Pay talks: ‘The unions have one figure in mind. I’ve a very different figure’, says Donohoe
Minister tells ‘Irish Times’ summit political, social and economic norms are being shaken
Minister for Public Expenditure Paschal Donohoe, TD at The Irish Times Economic Summit 2017 in association with Deloitte. Photograph: Dara Mac Dónaill
Minister for Public Expenditure and Reform Paschal Donohoe has said talks on public service pay had reached a point where securing agreement was going to be difficult.
Speaking at The Irish Times Economic Summit in Dublin on Tuesday morning, Mr Donohoe said the negotiations were “challenging for both sides of the table” at the moment.
“The unions and their negotiators have one figure in mind. I’ve a very different figure in mind,” he said.
“Those negotiations are very, very tough and while I am approaching them in good faith, I do believe that securing agreement on many of the areas that are now being negotiated is going to be difficult.”
“This is going to be a challenge for both sides of the table
During a questions and answers session at the event, Mr Donohoe said the Government had a clear agenda about what was needed from a productivity point of view. Negotiations in relation to pay were always going to be “very challenging”, he said.
Turning to the value of public pensions, he said this now had to be taken into account during negotiations. “This is going to be a challenge for both sides of the table.”
However, Mr Donohoe said the talks had not reached a point “where we’re talking about having to salvage anything yet” and he did not believe the issue would cause a general election.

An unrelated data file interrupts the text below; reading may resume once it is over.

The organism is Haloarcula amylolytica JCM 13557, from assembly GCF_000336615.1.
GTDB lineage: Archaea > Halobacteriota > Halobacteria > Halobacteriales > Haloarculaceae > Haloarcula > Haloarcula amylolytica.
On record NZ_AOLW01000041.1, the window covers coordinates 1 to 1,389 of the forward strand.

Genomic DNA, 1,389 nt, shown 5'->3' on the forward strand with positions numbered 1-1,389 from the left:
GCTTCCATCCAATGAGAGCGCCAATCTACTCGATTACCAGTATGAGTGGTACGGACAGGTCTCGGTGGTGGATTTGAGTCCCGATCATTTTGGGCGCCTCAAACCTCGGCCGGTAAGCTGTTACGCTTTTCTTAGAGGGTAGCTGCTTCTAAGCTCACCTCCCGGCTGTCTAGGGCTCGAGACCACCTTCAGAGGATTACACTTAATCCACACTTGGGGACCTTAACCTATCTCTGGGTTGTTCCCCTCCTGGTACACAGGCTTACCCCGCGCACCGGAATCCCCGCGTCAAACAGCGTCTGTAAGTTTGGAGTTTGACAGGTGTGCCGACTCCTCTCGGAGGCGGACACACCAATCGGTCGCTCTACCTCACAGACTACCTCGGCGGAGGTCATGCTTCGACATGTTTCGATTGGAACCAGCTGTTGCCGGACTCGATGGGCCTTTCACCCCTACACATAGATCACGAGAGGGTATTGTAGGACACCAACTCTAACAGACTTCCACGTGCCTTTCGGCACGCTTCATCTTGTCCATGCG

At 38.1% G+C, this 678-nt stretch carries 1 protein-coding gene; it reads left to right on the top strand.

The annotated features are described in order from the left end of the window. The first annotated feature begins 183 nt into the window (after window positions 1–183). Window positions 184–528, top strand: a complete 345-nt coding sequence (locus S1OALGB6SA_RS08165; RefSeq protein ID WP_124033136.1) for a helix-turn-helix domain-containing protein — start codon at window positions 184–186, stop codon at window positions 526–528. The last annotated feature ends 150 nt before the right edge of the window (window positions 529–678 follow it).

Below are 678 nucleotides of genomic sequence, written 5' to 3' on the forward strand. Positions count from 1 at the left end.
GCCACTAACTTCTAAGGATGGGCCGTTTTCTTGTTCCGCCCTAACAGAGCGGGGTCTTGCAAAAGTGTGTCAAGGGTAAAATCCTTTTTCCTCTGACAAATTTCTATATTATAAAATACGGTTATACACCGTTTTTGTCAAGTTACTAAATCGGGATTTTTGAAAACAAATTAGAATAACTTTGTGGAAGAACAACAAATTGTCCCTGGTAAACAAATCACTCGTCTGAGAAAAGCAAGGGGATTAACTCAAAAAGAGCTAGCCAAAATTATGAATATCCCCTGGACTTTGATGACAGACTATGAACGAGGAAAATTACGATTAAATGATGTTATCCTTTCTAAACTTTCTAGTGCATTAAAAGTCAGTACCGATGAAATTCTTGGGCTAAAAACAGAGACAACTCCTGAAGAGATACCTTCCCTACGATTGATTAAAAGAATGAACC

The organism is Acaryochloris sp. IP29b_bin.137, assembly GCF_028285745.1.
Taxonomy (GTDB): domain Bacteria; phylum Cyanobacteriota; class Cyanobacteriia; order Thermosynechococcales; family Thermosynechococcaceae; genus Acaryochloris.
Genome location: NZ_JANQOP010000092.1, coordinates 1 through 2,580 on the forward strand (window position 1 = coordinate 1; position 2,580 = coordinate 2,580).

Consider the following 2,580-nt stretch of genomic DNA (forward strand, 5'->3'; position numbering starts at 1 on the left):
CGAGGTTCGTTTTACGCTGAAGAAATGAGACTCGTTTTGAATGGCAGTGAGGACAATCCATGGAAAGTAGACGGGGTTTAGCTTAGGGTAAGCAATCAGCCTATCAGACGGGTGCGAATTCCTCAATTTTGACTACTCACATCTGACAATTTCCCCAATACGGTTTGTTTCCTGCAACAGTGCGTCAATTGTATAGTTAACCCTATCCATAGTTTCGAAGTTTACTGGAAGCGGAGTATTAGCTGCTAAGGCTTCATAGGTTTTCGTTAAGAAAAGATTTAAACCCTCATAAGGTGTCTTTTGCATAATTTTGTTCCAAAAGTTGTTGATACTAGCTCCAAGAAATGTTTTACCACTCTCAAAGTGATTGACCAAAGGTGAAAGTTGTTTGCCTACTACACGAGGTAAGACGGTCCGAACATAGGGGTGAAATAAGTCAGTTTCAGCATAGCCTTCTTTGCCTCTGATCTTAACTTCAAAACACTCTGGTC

Life after Brexit
In his address, Mr Donohoe said the European Union should not be defined by the exit of a member but rather by the wishes and aspirations of those who remained. He said Ireland needed to talk about trade in a new way. He stressed that Irish trade with the United States was a “two-way flow”, with 430 Irish companies operating in all 50 states employing more than 80,000 people.
On corporation tax, he said the predictability of the 12.5 per cent rate was as important as the rate itself because it allowed businesses to plan, invest and grow.
Mr Donohoe said uncertainty and change “have always been with us”, but the current level of intense change meant moving into an era when unpredictability could be the norm.
“Orders, whether they be political, social or economic can be challenged. Norms are being shaken.”
He said it should not be taken for granted that the level of social, political and economic freedom enjoyed at present will exist in the same way or in the same format for the generations to come.